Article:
The Nation Media Group (NMG) announced that it will be shutting the door on some of its flagship stations.
The Media group said stations like English radio station Nation FM and its Swahili TV channel QTV in Kenya and KFM radio station in Rwanda are among those to bid the country’s airwaves farewell for good.
In a statement, the company gave these reasons for the decision, saying it wants to key into the rapidly changing media landscape:
“We are cognisant of the changing trends in which individuals are consuming our products. In line with this new reality, we are reorganising ourselves with the objective of transforming the group into a modern Twenty First Century digital content company embracing a digital/mobile first business model,”
On that note, QTV will end its broadcasting as NTV, which is transformed into a “multi-lingual television station.” Nation FM, QFM and KFM will on the other hand only be accessible for streaming online.
Here Is The Full statement:
“We will keep a live signal and maintain and online presence in line with our digital strategy.”
Noting the aftermath of the decision, NMG said they do recognise that today’s announcement will be difficult for the affected employees and their families.
Huge job losses are expected as employees of those stations will have to seek other jobs to make ends meet. Before the statement was released, staff at the radio stations and TV channel which Nation Media Group has said it is closing were barred from entering their offices.
They arrived this morning to their workplace in the capital, Nairobi but were not allowed in. QTV, its Swahili TV channel, has already gone off air and has been replaced with NTV, which broadcasts in English.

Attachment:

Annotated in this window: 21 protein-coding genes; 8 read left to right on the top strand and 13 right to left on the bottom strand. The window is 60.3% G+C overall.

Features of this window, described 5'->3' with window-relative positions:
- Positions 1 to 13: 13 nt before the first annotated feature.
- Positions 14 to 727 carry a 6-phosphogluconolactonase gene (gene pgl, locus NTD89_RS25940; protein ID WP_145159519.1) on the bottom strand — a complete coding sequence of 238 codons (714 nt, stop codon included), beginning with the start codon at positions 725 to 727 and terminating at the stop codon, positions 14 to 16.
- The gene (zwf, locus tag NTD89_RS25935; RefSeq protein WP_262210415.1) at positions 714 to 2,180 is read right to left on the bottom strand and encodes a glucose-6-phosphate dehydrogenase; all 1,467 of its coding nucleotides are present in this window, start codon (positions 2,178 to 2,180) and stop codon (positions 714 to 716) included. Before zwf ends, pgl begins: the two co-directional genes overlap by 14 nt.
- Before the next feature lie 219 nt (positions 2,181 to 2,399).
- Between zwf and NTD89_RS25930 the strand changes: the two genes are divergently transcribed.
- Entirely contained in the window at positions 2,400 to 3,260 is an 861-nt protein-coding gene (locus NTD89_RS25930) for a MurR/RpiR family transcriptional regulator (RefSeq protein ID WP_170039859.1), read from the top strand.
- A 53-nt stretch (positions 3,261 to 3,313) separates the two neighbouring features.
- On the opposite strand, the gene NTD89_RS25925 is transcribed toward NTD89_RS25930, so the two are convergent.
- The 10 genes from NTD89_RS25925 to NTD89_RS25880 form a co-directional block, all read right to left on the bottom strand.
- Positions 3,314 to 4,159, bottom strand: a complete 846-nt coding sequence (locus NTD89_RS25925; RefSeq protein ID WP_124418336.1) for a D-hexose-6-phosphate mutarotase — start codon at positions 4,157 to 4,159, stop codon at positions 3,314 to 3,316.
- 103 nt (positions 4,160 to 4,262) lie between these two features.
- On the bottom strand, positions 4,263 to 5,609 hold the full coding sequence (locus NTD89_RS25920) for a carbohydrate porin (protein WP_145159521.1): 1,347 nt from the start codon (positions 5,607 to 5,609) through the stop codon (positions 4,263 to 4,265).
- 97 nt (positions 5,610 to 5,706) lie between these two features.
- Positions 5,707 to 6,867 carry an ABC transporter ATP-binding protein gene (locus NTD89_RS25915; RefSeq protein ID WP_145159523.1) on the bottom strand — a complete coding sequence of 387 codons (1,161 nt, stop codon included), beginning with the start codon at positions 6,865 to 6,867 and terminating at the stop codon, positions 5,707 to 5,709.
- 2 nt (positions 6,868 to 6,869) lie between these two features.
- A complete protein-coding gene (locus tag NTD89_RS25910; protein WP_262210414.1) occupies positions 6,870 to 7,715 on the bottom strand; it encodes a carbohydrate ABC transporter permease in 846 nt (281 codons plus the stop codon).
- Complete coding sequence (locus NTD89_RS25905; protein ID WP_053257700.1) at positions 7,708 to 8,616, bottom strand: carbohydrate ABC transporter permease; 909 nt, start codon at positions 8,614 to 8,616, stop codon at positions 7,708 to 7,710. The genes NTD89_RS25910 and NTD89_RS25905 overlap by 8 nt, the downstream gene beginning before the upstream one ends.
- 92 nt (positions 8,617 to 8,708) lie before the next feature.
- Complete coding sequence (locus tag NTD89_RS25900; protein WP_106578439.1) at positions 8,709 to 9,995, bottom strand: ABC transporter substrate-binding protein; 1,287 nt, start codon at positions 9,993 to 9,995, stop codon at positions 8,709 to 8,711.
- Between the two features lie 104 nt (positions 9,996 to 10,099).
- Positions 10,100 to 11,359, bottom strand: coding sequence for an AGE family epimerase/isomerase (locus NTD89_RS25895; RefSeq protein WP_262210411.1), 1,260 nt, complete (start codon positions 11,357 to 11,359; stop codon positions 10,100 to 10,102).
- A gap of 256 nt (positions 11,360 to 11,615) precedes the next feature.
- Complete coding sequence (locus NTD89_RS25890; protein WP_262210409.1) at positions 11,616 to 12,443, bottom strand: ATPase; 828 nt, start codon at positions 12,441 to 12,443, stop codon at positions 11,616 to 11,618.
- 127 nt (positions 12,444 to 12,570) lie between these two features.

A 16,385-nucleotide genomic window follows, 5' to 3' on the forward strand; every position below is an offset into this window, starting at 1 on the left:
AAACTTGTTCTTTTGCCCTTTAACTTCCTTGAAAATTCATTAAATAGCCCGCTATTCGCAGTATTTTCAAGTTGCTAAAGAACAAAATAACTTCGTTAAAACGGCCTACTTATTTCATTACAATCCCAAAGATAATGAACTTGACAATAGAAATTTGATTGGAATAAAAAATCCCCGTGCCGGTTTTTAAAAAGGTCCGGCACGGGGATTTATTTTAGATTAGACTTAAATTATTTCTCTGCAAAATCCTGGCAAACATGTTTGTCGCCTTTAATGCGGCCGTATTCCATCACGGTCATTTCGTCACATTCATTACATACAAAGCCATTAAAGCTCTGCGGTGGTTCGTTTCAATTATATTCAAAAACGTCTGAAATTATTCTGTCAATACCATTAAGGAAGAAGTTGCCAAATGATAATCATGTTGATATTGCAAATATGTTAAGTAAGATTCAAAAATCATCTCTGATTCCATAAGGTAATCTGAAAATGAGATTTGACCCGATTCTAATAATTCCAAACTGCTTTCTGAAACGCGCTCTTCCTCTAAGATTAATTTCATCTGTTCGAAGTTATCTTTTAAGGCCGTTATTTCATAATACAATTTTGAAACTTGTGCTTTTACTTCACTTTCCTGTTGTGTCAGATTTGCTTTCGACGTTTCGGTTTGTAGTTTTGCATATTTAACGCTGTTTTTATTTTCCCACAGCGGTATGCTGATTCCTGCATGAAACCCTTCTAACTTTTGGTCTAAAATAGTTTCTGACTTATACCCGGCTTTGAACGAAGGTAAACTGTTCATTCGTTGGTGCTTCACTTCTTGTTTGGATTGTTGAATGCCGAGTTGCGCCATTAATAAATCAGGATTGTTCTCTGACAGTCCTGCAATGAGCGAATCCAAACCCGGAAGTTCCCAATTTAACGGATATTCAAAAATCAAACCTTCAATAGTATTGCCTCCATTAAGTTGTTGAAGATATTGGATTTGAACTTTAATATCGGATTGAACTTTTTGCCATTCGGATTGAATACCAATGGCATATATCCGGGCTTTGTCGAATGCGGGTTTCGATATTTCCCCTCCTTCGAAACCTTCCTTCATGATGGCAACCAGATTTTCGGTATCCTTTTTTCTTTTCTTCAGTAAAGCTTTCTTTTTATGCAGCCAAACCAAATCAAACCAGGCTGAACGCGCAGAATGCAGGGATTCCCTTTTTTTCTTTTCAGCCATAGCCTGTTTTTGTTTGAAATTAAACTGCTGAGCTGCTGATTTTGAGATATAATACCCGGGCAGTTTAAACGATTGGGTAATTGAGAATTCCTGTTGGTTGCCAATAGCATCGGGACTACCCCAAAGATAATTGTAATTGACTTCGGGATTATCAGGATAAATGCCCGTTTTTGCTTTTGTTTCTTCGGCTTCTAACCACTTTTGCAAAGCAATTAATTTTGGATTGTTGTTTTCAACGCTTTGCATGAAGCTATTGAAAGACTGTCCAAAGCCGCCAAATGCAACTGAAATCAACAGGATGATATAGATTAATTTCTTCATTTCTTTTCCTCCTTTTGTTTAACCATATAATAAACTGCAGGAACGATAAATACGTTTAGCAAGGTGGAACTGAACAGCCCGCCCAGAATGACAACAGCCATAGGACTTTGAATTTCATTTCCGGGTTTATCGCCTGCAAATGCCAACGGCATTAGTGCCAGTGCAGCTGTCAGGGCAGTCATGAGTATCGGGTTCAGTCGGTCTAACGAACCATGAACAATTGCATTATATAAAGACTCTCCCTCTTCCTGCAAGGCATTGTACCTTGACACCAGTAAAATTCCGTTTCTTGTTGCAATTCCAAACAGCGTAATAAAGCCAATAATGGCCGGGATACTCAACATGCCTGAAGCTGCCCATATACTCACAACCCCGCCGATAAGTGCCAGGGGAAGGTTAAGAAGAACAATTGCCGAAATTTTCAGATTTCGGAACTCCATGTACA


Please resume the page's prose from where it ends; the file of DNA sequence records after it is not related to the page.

The NMG publishes The Nation, and it is one of the Kenya’s largest independent newspaper, as well as in East Africa.
The company was established in 1959 – about six decades ago – by the Aga Khan, a spiritual leader and wealthy businessman who grew up in Kenya.
Last year the Nation and QFM news team was rationalised with those left behind directed to source their news from the television stations.
In recent years the number of newspapers called for closure and severe cutbacks has risen—especially in the United States, where the industry has let go of a fifth of its reporters since 2001.
This is because the news business changes, with more and more people using their smart digital devices to access the news unlike when newspapers and radio stations were major sources. The entire effect weighs on the revenue which has plunged while competition from internet media has shrunk older print publishers.
In a bid to cut the big challenge being faced now, which is simply how to continue to generate income in a world where digital media has made newspaper business obsolete, leading to a deepening recession which has cut profits, many are switching to digital, convergence model which BuzzKenya had already adopted from day one.